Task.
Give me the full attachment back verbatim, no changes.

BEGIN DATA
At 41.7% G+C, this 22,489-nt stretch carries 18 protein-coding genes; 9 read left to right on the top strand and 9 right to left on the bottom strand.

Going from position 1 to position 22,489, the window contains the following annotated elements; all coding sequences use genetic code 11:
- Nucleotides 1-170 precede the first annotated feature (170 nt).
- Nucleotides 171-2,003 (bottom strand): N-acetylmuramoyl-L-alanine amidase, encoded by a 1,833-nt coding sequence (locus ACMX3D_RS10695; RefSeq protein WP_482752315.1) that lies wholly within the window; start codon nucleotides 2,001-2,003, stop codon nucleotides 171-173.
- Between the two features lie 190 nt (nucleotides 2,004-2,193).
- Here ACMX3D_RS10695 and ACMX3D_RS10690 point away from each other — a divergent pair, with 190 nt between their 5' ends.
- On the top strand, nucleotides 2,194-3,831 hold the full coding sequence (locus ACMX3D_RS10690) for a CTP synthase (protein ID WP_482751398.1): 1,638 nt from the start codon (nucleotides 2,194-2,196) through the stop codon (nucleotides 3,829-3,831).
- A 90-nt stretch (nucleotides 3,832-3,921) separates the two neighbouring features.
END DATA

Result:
At 41.7% G+C, this 22,489-nt stretch carries 18 protein-coding genes; 9 read left to right on the top strand and 9 right to left on the bottom strand.

Going from position 1 to position 22,489, the window contains the following annotated elements; all coding sequences use genetic code 11:
- Nucleotides 1-170 precede the first annotated feature (170 nt).
- Nucleotides 171-2,003 (bottom strand): N-acetylmuramoyl-L-alanine amidase, encoded by a 1,833-nt coding sequence (locus ACMX3D_RS10695; RefSeq protein WP_482752315.1) that lies wholly within the window; start codon nucleotides 2,001-2,003, stop codon nucleotides 171-173.
- Between the two features lie 190 nt (nucleotides 2,004-2,193).
- Here ACMX3D_RS10695 and ACMX3D_RS10690 point away from each other — a divergent pair, with 190 nt between their 5' ends.
- On the top strand, nucleotides 2,194-3,831 hold the full coding sequence (locus ACMX3D_RS10690) for a CTP synthase (protein ID WP_482751398.1): 1,638 nt from the start codon (nucleotides 2,194-2,196) through the stop codon (nucleotides 3,829-3,831).
- A 90-nt stretch (nucleotides 3,832-3,921) separates the two neighbouring features.